CAPE CANAVERAL, Fla. — United Launch Alliance (ULA) is delaying the launch of an Atlas V mission 24 hours due to inclement weather from Hurricane Eta.
The launch, which was originally slated to take off on Nov. 3, has been delayed several times due to ground systems issues and poor weather conditions at the launch site. The team is now targeting Friday (Nov. 13) at 5:13 p.m. EST (2213 GMT), ULA officials tweeted on Wednesday afternoon.
"Due to impending weather and escalation of Hurricane Eta, ULA is now targeting Friday, Nov. 13, at 5:13 p.m. EST (2213 UTC) for the launch of the NROL-101 mission for the National Reconnaissance Office."
Due to impending weather and escalation of Hurricane Eta, ULA is now targeting Fri., Nov. 13, at 5:13 p.m. EST for the launch of the #NROL101 mission for the @NatReconOfc.November 11, 2020
When it does launch, the two-stage rocket will blast off from Space Launch Complex 41 here at Cape Canaveral Air Force Station in Florida, carrying with it a classified payload for the National Reconnaissance Office, which manages the U.S. government's fleet of spy satellites.
Hardware issues prevented the Atlas from getting off the ground on Nov. 3, in what would have been a rare election night launch. Teams rolled the vehicle back to its integration facility for the repairs and were back out on the pad the next day.
An issue with the vehicle's fueling system prevented the rocket from being loaded with super chilled liquid oxygen, one of its propellants. Teams were forced to halt the countdown and troubleshoot the issue.
The most recent delay came as Tropical Storm Eta regained hurricane status on Tuesday (Nov. 10) and its path threatened to cut across the state of Florida. On Wednesday morning (Nov. 11), Hurricane Eta was downgraded to a tropical storm, however with its maximum sustained winds of 70 mph, teams decided it was safer to wait until Friday for lift off.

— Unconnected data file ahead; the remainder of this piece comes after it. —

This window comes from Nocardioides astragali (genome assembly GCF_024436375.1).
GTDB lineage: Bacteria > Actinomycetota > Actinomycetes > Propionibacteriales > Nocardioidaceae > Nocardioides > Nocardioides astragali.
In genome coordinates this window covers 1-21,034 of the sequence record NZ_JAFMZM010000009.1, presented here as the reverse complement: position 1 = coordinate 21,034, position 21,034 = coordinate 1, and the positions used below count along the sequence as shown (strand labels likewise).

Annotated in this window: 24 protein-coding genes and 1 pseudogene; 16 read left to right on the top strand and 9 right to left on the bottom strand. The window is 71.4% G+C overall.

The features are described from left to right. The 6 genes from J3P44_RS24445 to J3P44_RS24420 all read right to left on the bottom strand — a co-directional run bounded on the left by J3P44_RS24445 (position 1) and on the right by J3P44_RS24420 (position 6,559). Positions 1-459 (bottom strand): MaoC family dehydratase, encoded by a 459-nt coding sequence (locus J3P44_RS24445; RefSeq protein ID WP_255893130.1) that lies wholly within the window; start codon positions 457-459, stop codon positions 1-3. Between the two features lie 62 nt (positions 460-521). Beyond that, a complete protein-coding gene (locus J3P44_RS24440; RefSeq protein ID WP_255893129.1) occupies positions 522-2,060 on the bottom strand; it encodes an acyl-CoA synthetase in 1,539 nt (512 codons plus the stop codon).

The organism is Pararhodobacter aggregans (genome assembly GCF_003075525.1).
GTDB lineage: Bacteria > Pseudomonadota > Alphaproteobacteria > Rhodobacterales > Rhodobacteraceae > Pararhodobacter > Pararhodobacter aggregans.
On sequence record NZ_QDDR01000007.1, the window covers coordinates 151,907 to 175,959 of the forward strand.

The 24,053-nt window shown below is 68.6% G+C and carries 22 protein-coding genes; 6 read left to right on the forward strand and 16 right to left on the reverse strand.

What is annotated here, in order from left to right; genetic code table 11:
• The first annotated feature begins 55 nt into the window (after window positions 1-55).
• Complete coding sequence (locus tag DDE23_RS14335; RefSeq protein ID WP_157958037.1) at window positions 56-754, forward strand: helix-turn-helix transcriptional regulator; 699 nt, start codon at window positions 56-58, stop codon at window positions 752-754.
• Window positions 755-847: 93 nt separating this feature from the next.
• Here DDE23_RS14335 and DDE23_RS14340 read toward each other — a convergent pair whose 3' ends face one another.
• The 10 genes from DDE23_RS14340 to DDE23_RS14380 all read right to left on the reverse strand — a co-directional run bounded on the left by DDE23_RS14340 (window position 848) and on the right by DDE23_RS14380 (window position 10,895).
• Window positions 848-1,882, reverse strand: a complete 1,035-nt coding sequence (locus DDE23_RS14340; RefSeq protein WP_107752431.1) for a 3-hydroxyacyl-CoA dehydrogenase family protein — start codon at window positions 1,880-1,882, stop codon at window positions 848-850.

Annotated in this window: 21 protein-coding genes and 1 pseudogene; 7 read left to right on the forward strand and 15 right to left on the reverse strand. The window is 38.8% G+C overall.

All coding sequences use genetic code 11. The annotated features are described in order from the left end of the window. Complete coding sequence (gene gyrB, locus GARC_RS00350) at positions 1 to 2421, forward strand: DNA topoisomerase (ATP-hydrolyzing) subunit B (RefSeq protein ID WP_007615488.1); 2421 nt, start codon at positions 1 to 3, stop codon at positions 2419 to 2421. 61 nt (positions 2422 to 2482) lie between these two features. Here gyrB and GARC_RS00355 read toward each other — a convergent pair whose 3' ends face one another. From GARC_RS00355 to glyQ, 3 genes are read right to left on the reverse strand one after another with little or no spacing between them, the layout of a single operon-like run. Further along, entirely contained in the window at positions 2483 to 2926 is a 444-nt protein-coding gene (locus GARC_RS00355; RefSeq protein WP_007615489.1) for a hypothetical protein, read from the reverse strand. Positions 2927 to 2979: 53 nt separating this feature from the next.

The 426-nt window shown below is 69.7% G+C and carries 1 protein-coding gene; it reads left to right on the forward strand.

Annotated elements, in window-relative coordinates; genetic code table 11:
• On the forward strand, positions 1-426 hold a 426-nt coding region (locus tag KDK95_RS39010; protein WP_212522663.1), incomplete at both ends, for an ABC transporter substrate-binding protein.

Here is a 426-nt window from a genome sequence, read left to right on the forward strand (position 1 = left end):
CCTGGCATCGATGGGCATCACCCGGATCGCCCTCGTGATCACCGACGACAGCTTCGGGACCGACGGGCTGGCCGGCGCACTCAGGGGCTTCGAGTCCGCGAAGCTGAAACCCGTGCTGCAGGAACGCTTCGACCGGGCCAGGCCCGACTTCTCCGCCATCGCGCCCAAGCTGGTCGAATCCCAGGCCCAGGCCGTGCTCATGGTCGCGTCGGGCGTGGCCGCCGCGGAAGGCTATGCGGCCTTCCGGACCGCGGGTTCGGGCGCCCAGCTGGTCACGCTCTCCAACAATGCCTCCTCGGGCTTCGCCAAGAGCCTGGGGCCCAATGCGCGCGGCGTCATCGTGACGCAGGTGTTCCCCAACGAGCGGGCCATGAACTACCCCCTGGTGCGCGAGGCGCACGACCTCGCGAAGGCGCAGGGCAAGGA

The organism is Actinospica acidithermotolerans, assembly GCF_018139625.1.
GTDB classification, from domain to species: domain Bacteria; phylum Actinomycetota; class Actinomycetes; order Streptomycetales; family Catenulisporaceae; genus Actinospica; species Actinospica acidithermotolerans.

Weather conditions will improve greatly on Friday, with forecasters at the 45th Space Wing predicting an 80% chance of favorable launch conditions. With the only concerns being the potential for cumulus cloud formation.
If all goes as planned, the flight would mark ULA's fifth mission of the year. It could also mark a launch double header this weekend as NASA and SpaceX are planning to launch the agency's next astronaut mission on Saturday, Nov. 14 at 7:49 p.m. EST (0049 GMT on Nov. 15).
Follow Amy Thompson on Twitter @astrogingersnap. Follow us on Twitter @Spacedotcom or Facebook.
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Amy Thompson is a Florida-based space and science journalist, who joined Space.com as a contributing writer in 2015. She's passionate about all things space and is a huge science and science-fiction geek. Star Wars is her favorite fandom, with that sassy little droid, R2D2 being her favorite. She studied science at the University of Florida, earning a degree in microbiology. Her work has also been published in Newsweek, VICE, Smithsonian, and many more. Now she chases rockets, writing about launches, commercial space, space station science, and everything in between.